DIGI Firms LTD bucovina.institute@gmail.com +40 0230/ 524128

About DIGI Project

It is no longer possible to conceive of everyday work without computers, internet, email, or mobile phones. There are few, if any, areas that have not been affected by the digital era. Media skills have evolved into an interdisciplinary complex in virtually all occupational and working fields and so must be communicated and integrated accordingly in everyday operative routines including initial and further training.

Besides learning to use new applications, the participants are taught to understand the functional principles, to modify applications within their own occupational context, and to share in the planning and organisation of how media are used in operative training and activities.

This digital evolution does not stop either at social firms in Europe that are committed to the qualification, employment, occupational rehabilitation and integration of persons whose health prevents them from taking on or continuing a job and who are therefore in need of special help.

Digitisation therefore poses a central challenge for everyone in Europe. It is therefore only logical that social firms are getting together in European partnerships to meet this challenge and learn from each other.

Social firms are not geared to economic, but to social gains. They work either close to or on the market towards the temporary or permanent qualification and employment of underprivileged persons on the labour market (e.g. persons without school leaving or vocational certificates, the chronically ill, the disabled, etc.). This includes e.g. qualification and employment programmes for the long term unemployed, inclusion programmes, and workshops for the disabled.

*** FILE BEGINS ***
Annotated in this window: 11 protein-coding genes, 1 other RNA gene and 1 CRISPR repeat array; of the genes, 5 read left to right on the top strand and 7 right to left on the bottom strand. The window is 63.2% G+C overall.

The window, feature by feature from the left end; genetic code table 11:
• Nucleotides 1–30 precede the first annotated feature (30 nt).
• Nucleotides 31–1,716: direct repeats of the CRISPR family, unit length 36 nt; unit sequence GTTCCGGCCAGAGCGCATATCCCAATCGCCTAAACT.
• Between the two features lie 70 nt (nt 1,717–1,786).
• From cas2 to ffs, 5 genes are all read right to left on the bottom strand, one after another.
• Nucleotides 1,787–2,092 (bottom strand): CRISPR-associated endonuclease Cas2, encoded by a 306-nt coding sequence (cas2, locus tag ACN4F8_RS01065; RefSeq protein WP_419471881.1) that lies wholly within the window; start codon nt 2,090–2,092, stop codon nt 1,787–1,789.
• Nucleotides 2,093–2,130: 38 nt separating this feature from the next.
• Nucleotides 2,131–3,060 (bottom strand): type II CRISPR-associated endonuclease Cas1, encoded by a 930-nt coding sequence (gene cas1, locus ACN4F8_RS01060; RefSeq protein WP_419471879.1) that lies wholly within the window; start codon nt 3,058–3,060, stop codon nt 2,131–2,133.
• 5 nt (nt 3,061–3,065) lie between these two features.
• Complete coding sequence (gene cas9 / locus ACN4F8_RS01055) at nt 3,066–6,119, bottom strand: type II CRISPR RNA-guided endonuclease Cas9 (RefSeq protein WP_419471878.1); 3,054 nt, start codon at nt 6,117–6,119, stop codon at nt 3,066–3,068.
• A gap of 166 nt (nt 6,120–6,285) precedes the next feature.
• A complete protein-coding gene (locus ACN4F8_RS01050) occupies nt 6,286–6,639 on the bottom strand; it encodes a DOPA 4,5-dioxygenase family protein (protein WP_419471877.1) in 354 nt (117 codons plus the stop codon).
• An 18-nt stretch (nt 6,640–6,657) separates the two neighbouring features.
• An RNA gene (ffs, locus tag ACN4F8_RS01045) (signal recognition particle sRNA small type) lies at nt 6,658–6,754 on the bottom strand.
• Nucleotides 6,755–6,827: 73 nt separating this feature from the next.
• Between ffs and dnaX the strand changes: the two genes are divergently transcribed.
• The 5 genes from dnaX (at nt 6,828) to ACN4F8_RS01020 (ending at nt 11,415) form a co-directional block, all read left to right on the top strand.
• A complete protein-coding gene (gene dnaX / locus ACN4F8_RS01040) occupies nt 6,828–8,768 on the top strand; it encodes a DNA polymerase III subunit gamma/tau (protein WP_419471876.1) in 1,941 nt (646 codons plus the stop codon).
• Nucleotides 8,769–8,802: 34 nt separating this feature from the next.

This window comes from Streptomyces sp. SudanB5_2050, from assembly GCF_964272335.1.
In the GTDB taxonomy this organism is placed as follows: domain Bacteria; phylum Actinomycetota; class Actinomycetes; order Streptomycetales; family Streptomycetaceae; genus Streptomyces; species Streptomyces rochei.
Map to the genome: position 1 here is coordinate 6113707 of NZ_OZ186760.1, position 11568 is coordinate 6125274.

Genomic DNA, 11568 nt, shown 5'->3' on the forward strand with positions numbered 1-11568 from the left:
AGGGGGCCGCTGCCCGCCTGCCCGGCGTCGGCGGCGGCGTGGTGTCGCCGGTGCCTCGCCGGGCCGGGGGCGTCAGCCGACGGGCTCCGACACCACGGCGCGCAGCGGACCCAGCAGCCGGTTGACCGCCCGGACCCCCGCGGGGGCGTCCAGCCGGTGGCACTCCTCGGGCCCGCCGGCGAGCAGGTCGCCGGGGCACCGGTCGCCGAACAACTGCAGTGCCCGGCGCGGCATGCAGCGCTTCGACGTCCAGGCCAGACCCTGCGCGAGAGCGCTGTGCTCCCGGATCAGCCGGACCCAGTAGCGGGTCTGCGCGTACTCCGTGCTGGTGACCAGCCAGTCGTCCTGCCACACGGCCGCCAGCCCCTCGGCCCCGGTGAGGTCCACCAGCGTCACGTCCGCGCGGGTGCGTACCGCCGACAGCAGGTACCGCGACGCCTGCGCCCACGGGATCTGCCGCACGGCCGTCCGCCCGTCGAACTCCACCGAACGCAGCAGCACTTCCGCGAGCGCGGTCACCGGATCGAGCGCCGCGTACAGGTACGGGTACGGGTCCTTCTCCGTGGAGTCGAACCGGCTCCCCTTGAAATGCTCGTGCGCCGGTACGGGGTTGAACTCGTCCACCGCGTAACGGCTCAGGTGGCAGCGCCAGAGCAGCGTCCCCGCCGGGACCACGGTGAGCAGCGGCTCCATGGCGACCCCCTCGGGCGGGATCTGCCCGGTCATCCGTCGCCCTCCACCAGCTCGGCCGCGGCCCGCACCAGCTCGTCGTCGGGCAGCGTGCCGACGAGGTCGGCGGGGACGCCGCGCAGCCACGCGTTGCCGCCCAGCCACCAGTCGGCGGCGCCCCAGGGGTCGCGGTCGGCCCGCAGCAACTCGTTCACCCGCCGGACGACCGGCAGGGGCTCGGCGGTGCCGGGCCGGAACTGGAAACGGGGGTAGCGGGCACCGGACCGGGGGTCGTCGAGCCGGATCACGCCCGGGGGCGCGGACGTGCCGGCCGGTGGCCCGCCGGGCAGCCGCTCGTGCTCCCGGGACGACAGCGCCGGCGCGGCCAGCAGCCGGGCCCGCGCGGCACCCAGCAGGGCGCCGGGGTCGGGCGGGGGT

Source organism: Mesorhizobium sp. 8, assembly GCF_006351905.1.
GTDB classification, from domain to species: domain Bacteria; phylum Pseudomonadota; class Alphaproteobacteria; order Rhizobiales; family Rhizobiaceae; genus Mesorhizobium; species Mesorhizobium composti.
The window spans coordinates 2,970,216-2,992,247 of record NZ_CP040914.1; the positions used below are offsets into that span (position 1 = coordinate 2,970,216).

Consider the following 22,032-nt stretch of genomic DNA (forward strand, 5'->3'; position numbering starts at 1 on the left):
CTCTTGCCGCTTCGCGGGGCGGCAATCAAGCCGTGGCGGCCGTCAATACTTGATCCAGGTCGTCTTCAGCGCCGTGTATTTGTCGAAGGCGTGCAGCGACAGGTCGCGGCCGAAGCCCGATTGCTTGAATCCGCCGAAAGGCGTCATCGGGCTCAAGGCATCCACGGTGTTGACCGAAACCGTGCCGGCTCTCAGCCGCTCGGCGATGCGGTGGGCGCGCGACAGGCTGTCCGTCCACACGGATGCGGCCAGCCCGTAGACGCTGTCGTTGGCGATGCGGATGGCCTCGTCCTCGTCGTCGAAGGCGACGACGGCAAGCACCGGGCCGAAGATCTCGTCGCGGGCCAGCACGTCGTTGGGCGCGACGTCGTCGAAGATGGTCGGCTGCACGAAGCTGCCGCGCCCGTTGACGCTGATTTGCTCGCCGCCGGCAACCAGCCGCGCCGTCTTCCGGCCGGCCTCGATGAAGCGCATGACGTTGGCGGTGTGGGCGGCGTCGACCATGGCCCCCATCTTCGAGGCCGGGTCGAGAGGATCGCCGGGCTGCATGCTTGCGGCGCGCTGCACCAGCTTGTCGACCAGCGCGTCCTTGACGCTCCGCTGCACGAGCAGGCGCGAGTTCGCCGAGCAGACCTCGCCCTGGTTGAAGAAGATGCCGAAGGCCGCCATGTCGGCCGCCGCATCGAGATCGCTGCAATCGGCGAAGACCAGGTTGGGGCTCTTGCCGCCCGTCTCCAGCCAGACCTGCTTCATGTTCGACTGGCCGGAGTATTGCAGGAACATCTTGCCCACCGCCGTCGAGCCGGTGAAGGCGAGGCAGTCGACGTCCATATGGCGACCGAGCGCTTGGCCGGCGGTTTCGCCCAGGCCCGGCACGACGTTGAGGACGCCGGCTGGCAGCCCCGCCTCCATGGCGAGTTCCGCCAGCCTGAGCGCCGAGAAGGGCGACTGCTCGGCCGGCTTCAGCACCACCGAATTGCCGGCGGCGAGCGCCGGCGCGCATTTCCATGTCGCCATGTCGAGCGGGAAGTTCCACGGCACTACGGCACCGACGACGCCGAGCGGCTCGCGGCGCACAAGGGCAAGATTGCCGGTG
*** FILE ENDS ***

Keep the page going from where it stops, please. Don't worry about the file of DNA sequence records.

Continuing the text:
Social firms endeavour constantly to create or reinstate employability, to create jobs for their target groups, and to promote their permanent and sustainable integration in the labour market. At the same time, social firms must apply technological developments specifically to the occupational promotion and training of the target groups. These can then link easily to the digital evolution, improve their employability, and increase their chances on the labour market. In other words, also underprivileged persons and people with health issues must be promoted by qualified offers on the labour market, made fit for the digital era, and hence shielded from the danger of digital exclusion.

The project activities we are planning on the European level focus on persons with disabilities, health problems, mental problems, or addiction issues participating in social firms. In many cases, their participation was preceded by more or less longterm unemployment. Beyond employment, social firms are also a place of learning for these persons. Here they are promoted in a partially protected environment that yet offers conditions as close to reality as possible, and here they work close to or directly on the market.